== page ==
EU Report Encourages Increased Crypto Training for Law Enforcement
On Tuesday, the European Monitoring Center for Drugs and Drug Addiction (EMCDDA) published a European Commission-funded report analyzing cryptocurrency use in the European Union’s (EU) darknet markets (DNM). Using on-chain data and IP-based site visit information, the report analyzes the severity of activity in the DNM ecosystem across jurisdictions.
The report emphasizes the need for identity checks for anti-money laundering and cyber crime prevention, and encourages law enforcement authorities to become fluent in crypto. For instance, the report states that, “[t]o fully engage in effective policing of the DNM ecosystem, law enforcement officers and analysts will need training on how to identify the illicit use of cryptocurrency in a case…how documenting cryptocurrency-related investigations may differ from ‘traditional’ investigations; how to trace illicit cryptocurrency and how to seize it, taking into consideration that the chain of custody may work differently for cryptocurrency wallets than it does for other types of seized assets; and a myriad of other things.”
What does this mean?
The report, authored by Chainalysis researchers Kim Grauer and Eric Jardine, pushes regulators and law enforcement agencies towards embracing crypto fluency rather than resorting to suggestions that crypto simply be banned.
According to a job posting, the U.S. Securities and Exchange Commission (SEC) is looking for general attorneys for its Division of Enforcement's Crypto Assets and Cyber Unit (CACU). The typical duties for hired attorneys will include conducting investigations involving “crypto asset securities,” developing investigative or litigation plans, and drafting various legal documents. As a reminder, the SEC already doubled the size of the unit back in May 2022 by adding 20 additional positions.
Additionally, this week the SEC's Investor Advisory Committee (IAC)—a diverse group of investors that advises the SEC on matters related to investor protection and capital formation—sent a letter to SEC Chair Gary Gensler, which, among other things, expressed support for CACU’s activities. The Committee shared most of Gensler’s views on crypto, stating they “believe that virtually all, if not all, crypto tokens are securities….” In addition, the letter does not support any legislation that would isolate cryptocurrencies from federal securities laws.
Although the letter backs most of the SEC’s crypto-related activities, it encouraged the Commission to provide industry guidance. According to the letter, “The SEC should consider issuing a request for comment regarding areas where additional guidance is needed related to the application of the federal securities laws to crypto assets. The SEC can then use this input to craft additional guidance or propose rules to address issues identified.”
What does this mean?
The last two years saw a surge in legal cases where the SEC targeted crypto firms and crypto-related products. The expansion of CACU could indicate the Commission’s intention to continue with its preferred approach of regulating crypto by enforcement.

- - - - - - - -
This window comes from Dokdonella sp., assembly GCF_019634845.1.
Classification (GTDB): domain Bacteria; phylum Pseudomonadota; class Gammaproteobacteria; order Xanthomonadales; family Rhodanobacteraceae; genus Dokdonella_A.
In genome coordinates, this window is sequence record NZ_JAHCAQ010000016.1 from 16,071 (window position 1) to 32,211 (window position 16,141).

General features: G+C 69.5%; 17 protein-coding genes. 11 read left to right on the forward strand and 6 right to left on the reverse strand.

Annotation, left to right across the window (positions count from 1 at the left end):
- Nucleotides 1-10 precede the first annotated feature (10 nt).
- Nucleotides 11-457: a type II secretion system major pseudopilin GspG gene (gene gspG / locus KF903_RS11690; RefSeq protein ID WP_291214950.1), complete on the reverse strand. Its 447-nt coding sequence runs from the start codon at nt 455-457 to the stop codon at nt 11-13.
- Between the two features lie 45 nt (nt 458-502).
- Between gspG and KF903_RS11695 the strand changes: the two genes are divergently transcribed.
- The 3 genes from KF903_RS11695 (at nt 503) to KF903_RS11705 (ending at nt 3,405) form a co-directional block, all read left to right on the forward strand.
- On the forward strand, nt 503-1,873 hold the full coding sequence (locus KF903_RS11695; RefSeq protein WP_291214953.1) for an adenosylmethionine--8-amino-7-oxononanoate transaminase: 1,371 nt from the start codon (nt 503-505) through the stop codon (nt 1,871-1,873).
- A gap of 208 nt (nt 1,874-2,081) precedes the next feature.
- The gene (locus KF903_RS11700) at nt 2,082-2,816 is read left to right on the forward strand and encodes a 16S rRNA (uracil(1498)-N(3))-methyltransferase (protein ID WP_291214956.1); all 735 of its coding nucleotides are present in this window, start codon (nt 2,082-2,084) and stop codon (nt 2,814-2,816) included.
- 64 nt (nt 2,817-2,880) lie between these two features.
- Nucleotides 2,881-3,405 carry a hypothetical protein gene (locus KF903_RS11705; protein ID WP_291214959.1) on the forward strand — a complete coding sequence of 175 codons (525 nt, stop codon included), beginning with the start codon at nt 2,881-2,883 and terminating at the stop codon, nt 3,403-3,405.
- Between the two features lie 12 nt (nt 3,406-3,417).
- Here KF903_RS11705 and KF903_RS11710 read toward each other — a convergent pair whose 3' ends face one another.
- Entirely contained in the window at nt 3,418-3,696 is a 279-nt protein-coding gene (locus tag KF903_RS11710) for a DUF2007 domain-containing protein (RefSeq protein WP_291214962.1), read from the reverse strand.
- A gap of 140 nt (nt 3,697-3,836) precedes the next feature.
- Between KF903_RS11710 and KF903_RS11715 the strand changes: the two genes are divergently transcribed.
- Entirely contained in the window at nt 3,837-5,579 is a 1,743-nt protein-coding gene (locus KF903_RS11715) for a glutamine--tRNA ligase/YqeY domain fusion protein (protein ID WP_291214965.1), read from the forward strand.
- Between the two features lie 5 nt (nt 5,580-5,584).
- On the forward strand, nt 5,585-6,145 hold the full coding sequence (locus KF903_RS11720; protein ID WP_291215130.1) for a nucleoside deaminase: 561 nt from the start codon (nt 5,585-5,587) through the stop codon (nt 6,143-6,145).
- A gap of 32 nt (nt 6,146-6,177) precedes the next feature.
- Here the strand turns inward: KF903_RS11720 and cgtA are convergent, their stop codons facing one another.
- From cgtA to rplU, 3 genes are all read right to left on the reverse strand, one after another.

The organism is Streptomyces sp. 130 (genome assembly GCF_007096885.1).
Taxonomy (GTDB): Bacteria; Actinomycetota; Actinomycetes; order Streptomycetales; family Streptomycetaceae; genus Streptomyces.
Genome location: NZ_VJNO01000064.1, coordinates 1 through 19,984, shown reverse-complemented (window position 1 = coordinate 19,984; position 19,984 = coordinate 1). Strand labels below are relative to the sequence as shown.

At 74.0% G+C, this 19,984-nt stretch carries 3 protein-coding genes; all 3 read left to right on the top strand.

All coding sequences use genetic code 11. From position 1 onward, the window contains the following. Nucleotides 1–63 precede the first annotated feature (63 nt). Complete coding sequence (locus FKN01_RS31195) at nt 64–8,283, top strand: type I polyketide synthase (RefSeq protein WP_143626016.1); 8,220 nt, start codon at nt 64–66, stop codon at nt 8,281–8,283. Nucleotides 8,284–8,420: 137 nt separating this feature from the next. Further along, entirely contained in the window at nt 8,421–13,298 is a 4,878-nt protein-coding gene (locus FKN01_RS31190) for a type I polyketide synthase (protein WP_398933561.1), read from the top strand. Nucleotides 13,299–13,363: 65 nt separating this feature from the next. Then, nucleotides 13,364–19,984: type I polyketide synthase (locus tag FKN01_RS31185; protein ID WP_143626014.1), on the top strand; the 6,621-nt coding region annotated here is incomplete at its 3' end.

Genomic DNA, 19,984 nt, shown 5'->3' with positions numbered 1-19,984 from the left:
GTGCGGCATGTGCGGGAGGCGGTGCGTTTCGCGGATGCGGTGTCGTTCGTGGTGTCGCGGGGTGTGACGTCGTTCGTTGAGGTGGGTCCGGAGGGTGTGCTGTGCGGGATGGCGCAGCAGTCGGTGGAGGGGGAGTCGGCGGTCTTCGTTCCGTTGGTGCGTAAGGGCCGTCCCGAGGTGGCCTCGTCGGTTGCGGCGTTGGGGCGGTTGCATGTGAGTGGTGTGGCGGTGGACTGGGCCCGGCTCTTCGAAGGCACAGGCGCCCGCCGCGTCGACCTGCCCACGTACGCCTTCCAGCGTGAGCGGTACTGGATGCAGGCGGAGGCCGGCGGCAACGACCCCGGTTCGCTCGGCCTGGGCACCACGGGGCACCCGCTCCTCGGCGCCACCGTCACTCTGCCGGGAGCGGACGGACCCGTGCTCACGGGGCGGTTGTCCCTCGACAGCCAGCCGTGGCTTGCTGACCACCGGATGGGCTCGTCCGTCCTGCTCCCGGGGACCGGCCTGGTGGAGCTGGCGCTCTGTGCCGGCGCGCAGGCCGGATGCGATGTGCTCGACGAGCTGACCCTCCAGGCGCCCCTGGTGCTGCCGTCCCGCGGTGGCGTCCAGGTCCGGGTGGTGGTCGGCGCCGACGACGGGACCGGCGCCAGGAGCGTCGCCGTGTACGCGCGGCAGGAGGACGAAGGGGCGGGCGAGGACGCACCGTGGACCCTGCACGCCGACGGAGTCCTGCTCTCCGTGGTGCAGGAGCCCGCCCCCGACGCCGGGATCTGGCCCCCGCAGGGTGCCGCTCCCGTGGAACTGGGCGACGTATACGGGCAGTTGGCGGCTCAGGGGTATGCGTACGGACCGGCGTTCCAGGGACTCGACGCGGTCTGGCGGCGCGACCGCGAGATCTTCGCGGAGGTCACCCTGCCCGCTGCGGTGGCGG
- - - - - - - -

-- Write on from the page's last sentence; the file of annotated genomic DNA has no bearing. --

As for the IAC letter, it resonates with many of the SEC’s highly controversial positions. However, it is noteworthy that the Committee recommended the Commission provide more guidance, which is something that the cryptocurrency industry has been requesting for several years.
IMF Calls for “Strict” Crypto Regulation
The International Monetary Fund (IMF) called for comprehensive and consistent regulation of the cryptocurrency sector after a turbulent year in the market. In its April 2023 Global Financial Stability Report, the IMF cited the collapse of major exchanges, crypto-linked banks, and stablecoins as reasons for urgent regulatory action.
Without putting forth a specific framework, the IMF called for “strict” regulation of “all critical activities and entities, including activities related to the storage, transfer, exchange, and custody of reserves.” Additionally, the IMF advocated for the imposition of prudential requirements on stablecoin issuers and entities carrying out multiple functions. According to the IMF, these measures should be taken on a coordinated basis at the international level in the interests of protecting consumers and ensuring financial integrity.
First, the report seems to endorse subjecting stablecoin issuers to reserve requirements. The report also pointed to heightened volatility amid the FTX implosion as being attributable, at least in part, to the fallout of partially backed stablecoins.
Second, the report suggests the imposition of tighter regulations and prudential requirements on larger institutions carrying out multiple functions. Such may take the shape of forced segregation of custodial and exchange business units.
What does this mean?
As we indicated two weeks ago, calls for tighter crypto regulation by international bodies are not new and, if anything, are likely to accelerate going forward. Unfortunately, the IMF’s latest call leaves much to be desired in the way of concrete regulatory proposals. The report does, however, provide some indications as to where they might focus their aims.
We agree with the report’s endorsement of reserve requirements for stablecoin issuers and believe that, in the wake of FTX, regulatory clarity for large and highly centralized actors may serve to enhance consumer protection and mitigate systemic risk.